blood or serum silicon or silicone concentrations in women with silicone breast implants, and elevations reported in two studies have been modest and have not been confirmed by subsequent studies (see below and Chapter 5 of this report).
The committee is not aware of any studies of reproductive or teratologic effects of silicone in humans. However, reproductive and fetal developmental effects of polydimethylsiloxane (PDMS) fluid have been evaluated in rats and rabbits, and mutagenic potential was evaluated in mice. Teratologic and mutagenic effects were not observed at the dose levels and in the species employed (Kennedy et al., 1976). Subcutaneously implanted silicone elastomer and silicone gel at several dose levels did not induce maternal or developmental toxicity before or during pregnancy and lactation, did not have adverse effects on parents or neonates, and did not impair reproductive performance in either male or female rats or pregnant female rabbits (Siddiqui et al., 1994a,b). These and other relevant studies are reviewed in Chapter 4. Evidence from these studies for toxic effects of silicone during or after pregnancy is lacking.
Many drugs and chemicals that appear in the maternal circulation may be detected in breast milk (Berlin, 1989). Characteristics that affect a compound's ability to traverse the mammary gland epithelium, appear in human breast milk, and become available to a nursing infant include its degree of ionization, molecular weight, lipid solubility, and protein-binding capacity. Except in the rare event of direct rupture of a deposit of silicone into a milk duct (Leibman et al., 1992; Shermis et al., 1990), to be transferred to breast milk, silicone must diffuse or be transported across a number of cell membranes. The evidence reviewed in Chapter 4 does not support diffusion or transport of silicone gel across membranes that presumably would exclude substances of high molecular weight. The evidence does suggest limited mobility of lower molecular weight linear or cyclic species, but these compounds are present in very low concentrations in breast implants, do not appear to be highly mobile in experimental distribution studies, and are subject to the body's clearance mechanisms.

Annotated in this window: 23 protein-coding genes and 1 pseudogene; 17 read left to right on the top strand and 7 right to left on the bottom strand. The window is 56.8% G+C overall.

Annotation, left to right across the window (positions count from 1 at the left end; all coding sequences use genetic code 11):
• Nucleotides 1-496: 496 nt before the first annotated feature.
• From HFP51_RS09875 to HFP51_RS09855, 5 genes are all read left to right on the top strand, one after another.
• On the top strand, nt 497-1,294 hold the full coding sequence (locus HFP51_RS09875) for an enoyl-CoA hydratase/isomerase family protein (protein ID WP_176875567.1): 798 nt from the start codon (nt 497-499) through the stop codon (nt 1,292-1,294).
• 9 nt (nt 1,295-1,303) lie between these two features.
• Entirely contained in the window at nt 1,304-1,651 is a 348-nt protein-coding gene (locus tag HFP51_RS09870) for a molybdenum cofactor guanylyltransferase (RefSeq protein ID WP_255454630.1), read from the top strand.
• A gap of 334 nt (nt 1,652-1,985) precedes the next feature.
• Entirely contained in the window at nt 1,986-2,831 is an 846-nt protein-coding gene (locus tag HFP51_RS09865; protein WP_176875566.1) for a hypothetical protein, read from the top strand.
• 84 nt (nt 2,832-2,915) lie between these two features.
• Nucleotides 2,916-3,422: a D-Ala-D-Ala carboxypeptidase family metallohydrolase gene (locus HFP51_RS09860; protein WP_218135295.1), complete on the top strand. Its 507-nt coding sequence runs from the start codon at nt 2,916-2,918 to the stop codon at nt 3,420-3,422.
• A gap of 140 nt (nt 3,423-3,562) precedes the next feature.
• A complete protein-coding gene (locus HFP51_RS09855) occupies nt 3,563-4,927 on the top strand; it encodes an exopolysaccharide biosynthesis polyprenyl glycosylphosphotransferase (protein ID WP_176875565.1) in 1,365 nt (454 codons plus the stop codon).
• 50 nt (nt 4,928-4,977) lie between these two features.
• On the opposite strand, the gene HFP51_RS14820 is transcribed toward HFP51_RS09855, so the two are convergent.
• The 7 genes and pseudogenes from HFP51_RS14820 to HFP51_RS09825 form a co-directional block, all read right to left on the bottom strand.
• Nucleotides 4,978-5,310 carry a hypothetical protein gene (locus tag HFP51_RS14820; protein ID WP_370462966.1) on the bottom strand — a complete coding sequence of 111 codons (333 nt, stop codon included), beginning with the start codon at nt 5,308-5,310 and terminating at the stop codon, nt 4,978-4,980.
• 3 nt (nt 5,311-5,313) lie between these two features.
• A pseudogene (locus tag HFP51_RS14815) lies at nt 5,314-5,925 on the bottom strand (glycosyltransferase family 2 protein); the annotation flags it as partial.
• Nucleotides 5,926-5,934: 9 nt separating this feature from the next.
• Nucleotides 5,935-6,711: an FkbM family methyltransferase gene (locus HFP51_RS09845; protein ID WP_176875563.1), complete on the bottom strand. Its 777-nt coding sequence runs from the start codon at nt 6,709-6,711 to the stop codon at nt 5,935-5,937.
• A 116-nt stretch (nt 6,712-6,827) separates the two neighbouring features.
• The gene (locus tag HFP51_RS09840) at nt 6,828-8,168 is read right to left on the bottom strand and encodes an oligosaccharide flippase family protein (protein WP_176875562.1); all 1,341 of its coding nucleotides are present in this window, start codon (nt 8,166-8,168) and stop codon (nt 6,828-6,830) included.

Some proteins from maternal or external sources have been found in milkfor example, cows' milk proteins and maternal immunoglobulin G (IgG)and these proteins can be found in the serum of breast-feeding infants. Transport of these proteins probably occurs through clefts between mammary alveolar cells (Berlin, 1989). Most other proteins do not